The intersection between HR strategy and HR technology

Defining Web 2.0

Defining Web 2.0

Jul 19, 2010

It’s probably long past time to write some definitions.  In fact, I’ve done this before, probably every time I write a post about Web 2.0. A few years ago, I said that Web 2.0 would not be on the radar screens of HR for a couple of years, and sure enough, the last couple of years has seen a huge rise in interest about Web 2.0 and I think that the implementations are starting to grow at a fairly rapid pace.  We should see the first true wave (not a pre-wave) of Web 2.0 implementations starting to go live just about now.

But that still begs the question that I think lots of HR people grapple with:  What is Web 2.0?  Basically, the answer is simple and falls into 4 simple categories:

  1. Web 2.0 helps us connect with each other:  This is the easiest to define since most of us who are interested in Web 2.0 are already on facebook, linked in or twitter.  We already have social networks we participate in on-line, and enterprise Web 2.0 has the same technologies behind the firewall.
  2. Web 2.0 helps us deliver content:  Anyone who is reading this blog is familiar with this.  Web 2.0 helps us publish our content on blogs, wikis and other social media tools.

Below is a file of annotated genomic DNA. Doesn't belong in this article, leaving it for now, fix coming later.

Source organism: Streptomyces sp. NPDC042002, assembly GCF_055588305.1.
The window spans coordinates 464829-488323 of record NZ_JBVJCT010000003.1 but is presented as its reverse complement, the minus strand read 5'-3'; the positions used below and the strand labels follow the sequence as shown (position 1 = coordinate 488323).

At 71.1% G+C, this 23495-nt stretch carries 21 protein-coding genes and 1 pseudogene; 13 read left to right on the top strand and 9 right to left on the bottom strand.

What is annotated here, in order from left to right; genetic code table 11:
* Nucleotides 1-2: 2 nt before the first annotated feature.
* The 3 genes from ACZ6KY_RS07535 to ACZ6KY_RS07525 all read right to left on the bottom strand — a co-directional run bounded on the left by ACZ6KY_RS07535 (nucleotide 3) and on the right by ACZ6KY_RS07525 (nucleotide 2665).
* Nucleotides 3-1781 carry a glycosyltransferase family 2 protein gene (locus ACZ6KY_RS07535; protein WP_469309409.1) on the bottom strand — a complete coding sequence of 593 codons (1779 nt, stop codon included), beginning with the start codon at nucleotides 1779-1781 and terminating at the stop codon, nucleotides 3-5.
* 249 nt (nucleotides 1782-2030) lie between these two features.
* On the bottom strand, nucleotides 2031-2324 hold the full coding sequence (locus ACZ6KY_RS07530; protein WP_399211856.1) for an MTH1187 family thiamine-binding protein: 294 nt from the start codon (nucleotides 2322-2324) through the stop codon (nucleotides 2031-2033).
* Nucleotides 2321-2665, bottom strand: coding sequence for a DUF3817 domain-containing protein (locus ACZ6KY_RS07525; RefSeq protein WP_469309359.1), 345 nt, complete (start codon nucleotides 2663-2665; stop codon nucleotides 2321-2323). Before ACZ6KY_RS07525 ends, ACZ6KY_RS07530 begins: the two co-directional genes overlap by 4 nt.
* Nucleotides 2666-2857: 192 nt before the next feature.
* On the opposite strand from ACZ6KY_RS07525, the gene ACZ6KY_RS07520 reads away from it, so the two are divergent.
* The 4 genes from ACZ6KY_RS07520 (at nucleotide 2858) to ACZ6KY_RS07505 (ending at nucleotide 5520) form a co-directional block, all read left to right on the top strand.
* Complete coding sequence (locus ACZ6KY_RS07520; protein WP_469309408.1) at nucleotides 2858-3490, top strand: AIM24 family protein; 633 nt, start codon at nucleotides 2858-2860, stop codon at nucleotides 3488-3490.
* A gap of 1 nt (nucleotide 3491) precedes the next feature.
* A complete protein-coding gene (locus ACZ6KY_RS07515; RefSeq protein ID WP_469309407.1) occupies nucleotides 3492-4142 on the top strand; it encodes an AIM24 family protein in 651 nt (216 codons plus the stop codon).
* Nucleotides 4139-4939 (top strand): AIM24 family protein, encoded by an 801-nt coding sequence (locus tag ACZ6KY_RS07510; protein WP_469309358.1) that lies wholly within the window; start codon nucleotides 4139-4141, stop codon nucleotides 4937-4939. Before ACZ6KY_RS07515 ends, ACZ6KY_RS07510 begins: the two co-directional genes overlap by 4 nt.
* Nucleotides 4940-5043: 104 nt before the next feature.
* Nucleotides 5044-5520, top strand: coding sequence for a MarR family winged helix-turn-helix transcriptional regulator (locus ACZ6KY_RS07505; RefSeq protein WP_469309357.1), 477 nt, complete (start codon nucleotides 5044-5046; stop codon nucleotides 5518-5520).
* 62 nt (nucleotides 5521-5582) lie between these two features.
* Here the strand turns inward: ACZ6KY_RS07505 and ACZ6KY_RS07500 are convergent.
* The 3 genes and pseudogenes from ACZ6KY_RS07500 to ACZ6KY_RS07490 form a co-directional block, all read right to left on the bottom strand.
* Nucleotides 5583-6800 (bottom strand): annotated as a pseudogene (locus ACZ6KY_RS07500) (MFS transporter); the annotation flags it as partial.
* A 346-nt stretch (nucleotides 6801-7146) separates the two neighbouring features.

3. Web 2.0 helps us receive content:  I have debated whether RSS feeds are dead (this blog has not had any growth in the RSS feed for a couple years I think), but wither it’s RSS, your twitter feed, or your daily updates when you log into facebook telling you what all your friends are up to, Web 2.0 collects information from many people or many sources and aggregates it all for you in one place.
  4. Web 2.0 helps us organize content:  The last is possibly the hardest to see, but included in Web 2.0 technologies are things like tagging.  Tagging is a technology that helps us create dynamic “catalogs” of user based content and user based structures that constantly change based on the dynamic flow of content and ideas through the web.  Unlike “hard-coded catalogs like “Windows Explorer” on your PC, Web 2.0 tags will continually evolve.

Those are my 4 easy steps to understanding Web 2.0.  Anyone think I missed anything?

2 comments

  1. Hi Dubs,

    Here is a 3 minute YouTube link that I always felt was concise and comprehensive. (meaning it addresses usability and technology without becoming overwhelming)

    http://www.youtube.com/watch?v=0LzQIUANnHc

  2. Dubs
    another nice way to understand Web 2.0 I read somewhere was the acronym SLATES, with each letter standing for

    Search – lets users search for information
    Links – linkages to other websites
    Authoring – can have many authors or has comments
    Tagging – creating tags or taxonomies
    Extensions – extends from a application to a document
    Signals – RSS features to enable change notification

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